Watching the recognition dawn on their faces is such fun. The licorice taste of a Anise Hyssop leaf surprises everyone.

The prairie surprised me this fall when it revealed a new plant. Boneset is in full bloom - a drift of fresh white flowers standing amidst the dried brown seedheads of coneflowers and black-eyed Susans. What makes this surprising is the scent.  Just like Lily of the Valley.

Prairie flowers don't have much scent - at least in my experience. So it's a treat to not only find one that does, but one that has such a pleasant, old-time fragrance.

On top of excellent taste and a romantic scent, the prairie is covered with gold - or at least it appears so with the grasses waving their green-gold and red-gold plumes in the afternoon breeze.

It may look as though the prairie is closing down for the season, but far from it.  Licorice. Lily of the Valley. Gold. When you least expect it, the prairie comes through - full of surprises.

Friday, September 9, 2011

By the light of the moon

I made a return trip to the High Trestle Trail Bridge last night - to see the sunset and experience the bridge at night. All I can say is Wow!

By day, you stand on the bridge - 70 ft. above the river - and view the expanses of the Des Moines River valley. The green of trees and grasses. Herons wading in the river. Iowa's rural beauty stretching into the distance.

As the sun sinks behind the hills, the colors mute, the landscape disappears, and the lights of the bridge illuminate.

Last night, the moon was high in the sky as the sun set. The combination of moonlight, reflection on the river, and bridge was most excellent.

By day, the view from the High Trestle Trail Bridge is rural. By night, the blue lights and angles of the bridge are distinctly urban.

The High Trestle Trail Bridge presents a blend that is truly Iowa.

Note: The HTTB is a popular spot for bicyclists and walkers on weekends and full moon nights. We'll enjoy a full moon in the next few days. Coincidentally, the Des Moines Register ran an article on the bridge in today's paper. For more information, check it out.

Tuesday, September 6, 2011

No broken bones

I was on the trail and then I wasn't.

A friend and I were biking the Great Western Trail south of Des Moines yesterday. The day was beautiful - sunshine, 70's, generally level. We were chatting away one moment. The next, I'm off the trail, down a riprap embankment, splayed against a tree.

In retrospect, there's a lot of things I wish for. I wish I'd worn long pants and long sleeves. I wish I'd been paying better attention to what I was doing. I wish I had a video replay of the moment so I could know what in the heck happened!

For sure, I'm thankful for lots of things. I'm thankful I had on my helmet. I'm thankful for my friend and the two guys who stopped to see if I was okay and to help recover my bike. I'm thankful the bike was still in riding condition.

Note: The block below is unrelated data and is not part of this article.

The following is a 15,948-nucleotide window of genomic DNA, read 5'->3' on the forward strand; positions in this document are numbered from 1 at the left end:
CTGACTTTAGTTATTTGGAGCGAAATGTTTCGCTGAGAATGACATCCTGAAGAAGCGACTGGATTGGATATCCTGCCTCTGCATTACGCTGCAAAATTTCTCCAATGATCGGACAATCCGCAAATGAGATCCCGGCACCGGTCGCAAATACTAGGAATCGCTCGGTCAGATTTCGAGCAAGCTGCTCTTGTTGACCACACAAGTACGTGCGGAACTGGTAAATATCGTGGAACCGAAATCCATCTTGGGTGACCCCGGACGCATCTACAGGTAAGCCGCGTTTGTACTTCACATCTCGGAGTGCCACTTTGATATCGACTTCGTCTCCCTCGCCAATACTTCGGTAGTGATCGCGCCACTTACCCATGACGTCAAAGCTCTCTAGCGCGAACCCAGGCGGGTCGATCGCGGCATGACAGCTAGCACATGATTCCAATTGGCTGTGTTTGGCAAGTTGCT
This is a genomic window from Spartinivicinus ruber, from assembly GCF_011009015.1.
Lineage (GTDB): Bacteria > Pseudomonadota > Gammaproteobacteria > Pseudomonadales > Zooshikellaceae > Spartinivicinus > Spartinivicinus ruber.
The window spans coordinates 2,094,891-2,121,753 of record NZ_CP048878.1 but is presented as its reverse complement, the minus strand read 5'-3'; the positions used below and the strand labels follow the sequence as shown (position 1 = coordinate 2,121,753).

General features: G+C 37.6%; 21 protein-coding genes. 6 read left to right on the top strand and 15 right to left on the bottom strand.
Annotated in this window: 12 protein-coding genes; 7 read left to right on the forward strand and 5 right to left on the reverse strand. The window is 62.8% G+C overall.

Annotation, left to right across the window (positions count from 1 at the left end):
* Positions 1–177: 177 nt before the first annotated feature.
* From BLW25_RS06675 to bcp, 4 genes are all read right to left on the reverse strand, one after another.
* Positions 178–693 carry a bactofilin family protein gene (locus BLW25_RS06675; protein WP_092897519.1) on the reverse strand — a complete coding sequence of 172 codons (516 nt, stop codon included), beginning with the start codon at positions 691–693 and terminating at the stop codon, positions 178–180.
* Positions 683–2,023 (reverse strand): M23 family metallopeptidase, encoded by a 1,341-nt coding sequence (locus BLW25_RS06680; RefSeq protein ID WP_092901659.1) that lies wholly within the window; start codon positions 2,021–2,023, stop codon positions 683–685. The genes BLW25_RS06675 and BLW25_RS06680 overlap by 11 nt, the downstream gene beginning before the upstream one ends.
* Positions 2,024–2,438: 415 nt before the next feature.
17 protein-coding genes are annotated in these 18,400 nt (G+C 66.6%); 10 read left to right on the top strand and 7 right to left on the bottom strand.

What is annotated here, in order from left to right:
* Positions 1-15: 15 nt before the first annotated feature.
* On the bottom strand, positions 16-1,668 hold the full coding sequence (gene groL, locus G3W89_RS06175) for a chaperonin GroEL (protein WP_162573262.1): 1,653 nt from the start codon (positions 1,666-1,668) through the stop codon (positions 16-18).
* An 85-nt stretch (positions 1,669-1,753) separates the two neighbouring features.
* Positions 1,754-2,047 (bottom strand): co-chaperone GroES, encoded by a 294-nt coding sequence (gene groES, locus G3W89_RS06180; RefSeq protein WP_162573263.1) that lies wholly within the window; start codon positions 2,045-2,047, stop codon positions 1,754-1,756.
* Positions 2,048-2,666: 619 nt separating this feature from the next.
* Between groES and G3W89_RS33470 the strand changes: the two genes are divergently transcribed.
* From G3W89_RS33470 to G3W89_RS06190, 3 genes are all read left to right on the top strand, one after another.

And, man-oh-man, I'm thankful for no broken bones. It could have been a whole lot worse.

Monday, September 5, 2011

Horses to Steam Engines - Doing it the old way

I had the opportunity at the Midwest Old Thresher's Reunion this past weekend to picture how farming was done 100 years ago. When horses were the most common horsepower. When the shift to machines was just beginning. When the power was steam instead of gas.

The evolution of farming from horses to machinery was fascinating to see. Horses pulled wagons loaded with shocks of wheat and barley up to the threshers.  Massive traction steam engines powered threshing machines that looked a bit like the product of Rube Goldberg's imagination.

When Mr. Van Vark of Pella - who restores traction engines - actually let me drive his 1916 Case 40 hp (for about 30 feet), he showed me how much 'play' there was in the steering wheel. I could spin the wheel two or three revolutions before the wheels began to turn. I learned that's because the steering wheel reels in chains that attach to the axle and turn the wheels - just like a man driving a team of horses would have pulled on the reins to turn the team. 

I have never seen so graphic a demonstration of the step up in technology. Inventors took the idea of steering horses and transferred that steering mechanism almost directly to the 'iron horse' of the traction steam engine.

When Mr. Van Vark put the steam engine in reverse, I was quick to turn over the steering wheel to him.  I'll take power steering any day.

Saturday, September 3, 2011

A trip down tractor lane

Just being around certain things will trigger strong memories.  I know that's how it is with farm kids and tractors. Boys or girls remember the first tractor they drove.

The Midwest Old Thresher's Reunion gave both my husband and me plenty of opportunities to remember our first tractor experiences.  My 'first' was a Farmall H.  I got to drive it for the hay wagon while my dad stacked bales. My fervent prayer was that I wouldn't 'kill it' when I let out the clutch.

My husband's 'first' was a John Deere 730. He remembers it was his first time working the clutch - much easier than the Farmall clutch, I understand. He also has fond memories for the Deere 430 he had on his acreage. Wishes he still had it.

Whenever I talk with groups about my memoir of growing up on the farm, and ask if people remember the first tractor they drove, smiles break out, heads nod, and stories start flying.

Each day of the Reunion, they hold a parade of power. People drive horses, traction steam engines, and gas-powered tractors past the grandstand. I was tickled to see kids driving tractors, with their dads standing right behind them. I just know those kids are going to remember their first tractor.